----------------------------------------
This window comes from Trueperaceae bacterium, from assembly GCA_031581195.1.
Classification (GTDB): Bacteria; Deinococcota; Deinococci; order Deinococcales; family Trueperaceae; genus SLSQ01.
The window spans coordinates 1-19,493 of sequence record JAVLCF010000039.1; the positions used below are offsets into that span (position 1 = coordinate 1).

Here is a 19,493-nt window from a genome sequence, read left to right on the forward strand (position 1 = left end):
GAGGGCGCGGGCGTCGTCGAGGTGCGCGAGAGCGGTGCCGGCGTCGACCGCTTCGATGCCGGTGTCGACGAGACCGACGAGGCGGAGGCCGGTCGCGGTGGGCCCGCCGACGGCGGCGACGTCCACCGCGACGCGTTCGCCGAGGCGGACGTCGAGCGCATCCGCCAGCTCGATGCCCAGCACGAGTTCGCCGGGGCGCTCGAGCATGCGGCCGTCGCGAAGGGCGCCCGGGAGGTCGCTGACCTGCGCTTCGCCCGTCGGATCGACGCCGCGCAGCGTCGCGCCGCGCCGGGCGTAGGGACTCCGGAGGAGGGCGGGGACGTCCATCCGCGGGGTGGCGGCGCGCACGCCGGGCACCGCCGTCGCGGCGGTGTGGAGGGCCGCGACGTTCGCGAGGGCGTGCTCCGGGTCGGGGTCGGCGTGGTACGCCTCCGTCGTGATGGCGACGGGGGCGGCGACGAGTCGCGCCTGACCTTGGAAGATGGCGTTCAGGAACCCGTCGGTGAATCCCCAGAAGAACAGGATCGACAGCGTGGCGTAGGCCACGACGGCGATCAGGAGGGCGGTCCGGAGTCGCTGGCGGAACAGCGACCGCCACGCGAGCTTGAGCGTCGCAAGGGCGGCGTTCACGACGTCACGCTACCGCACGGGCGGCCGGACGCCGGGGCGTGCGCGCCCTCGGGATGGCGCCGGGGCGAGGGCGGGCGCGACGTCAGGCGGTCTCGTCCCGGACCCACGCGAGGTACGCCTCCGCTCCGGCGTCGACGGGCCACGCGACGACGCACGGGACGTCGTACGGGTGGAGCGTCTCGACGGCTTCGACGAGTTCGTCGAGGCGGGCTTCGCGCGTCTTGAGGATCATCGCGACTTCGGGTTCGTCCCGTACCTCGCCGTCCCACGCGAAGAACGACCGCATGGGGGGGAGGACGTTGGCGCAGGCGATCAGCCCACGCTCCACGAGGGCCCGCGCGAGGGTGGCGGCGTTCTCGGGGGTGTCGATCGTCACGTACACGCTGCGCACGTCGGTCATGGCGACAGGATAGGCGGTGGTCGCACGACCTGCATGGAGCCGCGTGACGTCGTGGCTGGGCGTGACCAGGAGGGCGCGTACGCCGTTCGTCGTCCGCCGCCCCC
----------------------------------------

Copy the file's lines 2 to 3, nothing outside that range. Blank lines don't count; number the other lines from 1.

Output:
Classification (GTDB): Bacteria; Deinococcota; Deinococci; order Deinococcales; family Trueperaceae; genus SLSQ01.
The window spans coordinates 1-19,493 of sequence record JAVLCF010000039.1; the positions used below are offsets into that span (position 1 = coordinate 1).